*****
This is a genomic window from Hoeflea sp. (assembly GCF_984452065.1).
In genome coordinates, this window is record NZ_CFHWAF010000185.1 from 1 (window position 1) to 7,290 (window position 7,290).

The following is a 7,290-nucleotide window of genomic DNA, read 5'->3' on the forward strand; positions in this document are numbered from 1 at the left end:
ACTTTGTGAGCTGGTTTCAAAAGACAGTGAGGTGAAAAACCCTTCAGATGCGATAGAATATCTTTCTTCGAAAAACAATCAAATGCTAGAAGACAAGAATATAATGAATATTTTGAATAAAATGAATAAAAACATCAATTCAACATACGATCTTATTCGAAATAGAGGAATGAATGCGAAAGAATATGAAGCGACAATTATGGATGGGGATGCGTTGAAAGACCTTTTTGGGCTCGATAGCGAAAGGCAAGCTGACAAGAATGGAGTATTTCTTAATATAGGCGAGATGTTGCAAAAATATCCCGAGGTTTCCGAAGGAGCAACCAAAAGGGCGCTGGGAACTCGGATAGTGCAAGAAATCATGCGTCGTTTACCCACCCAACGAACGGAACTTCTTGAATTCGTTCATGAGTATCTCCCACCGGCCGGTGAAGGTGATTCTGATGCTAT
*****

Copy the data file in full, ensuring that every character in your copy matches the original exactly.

This is a genomic window from Hoeflea sp. (assembly GCF_984452065.1).
In genome coordinates, this window is record NZ_CFHWAF010000185.1 from 1 (window position 1) to 7,290 (window position 7,290).

The following is a 7,290-nucleotide window of genomic DNA, read 5'->3' on the forward strand; positions in this document are numbered from 1 at the left end:
ACTTTGTGAGCTGGTTTCAAAAGACAGTGAGGTGAAAAACCCTTCAGATGCGATAGAATATCTTTCTTCGAAAAACAATCAAATGCTAGAAGACAAGAATATAATGAATATTTTGAATAAAATGAATAAAAACATCAATTCAACATACGATCTTATTCGAAATAGAGGAATGAATGCGAAAGAATATGAAGCGACAATTATGGATGGGGATGCGTTGAAAGACCTTTTTGGGCTCGATAGCGAAAGGCAAGCTGACAAGAATGGAGTATTTCTTAATATAGGCGAGATGTTGCAAAAATATCCCGAGGTTTCCGAAGGAGCAACCAAAAGGGCGCTGGGAACTCGGATAGTGCAAGAAATCATGCGTCGTTTACCCACCCAACGAACGGAACTTCTTGAATTCGTTCATGAGTATCTCCCACCGGCCGGTGAAGGTGATTCTGATGCTAT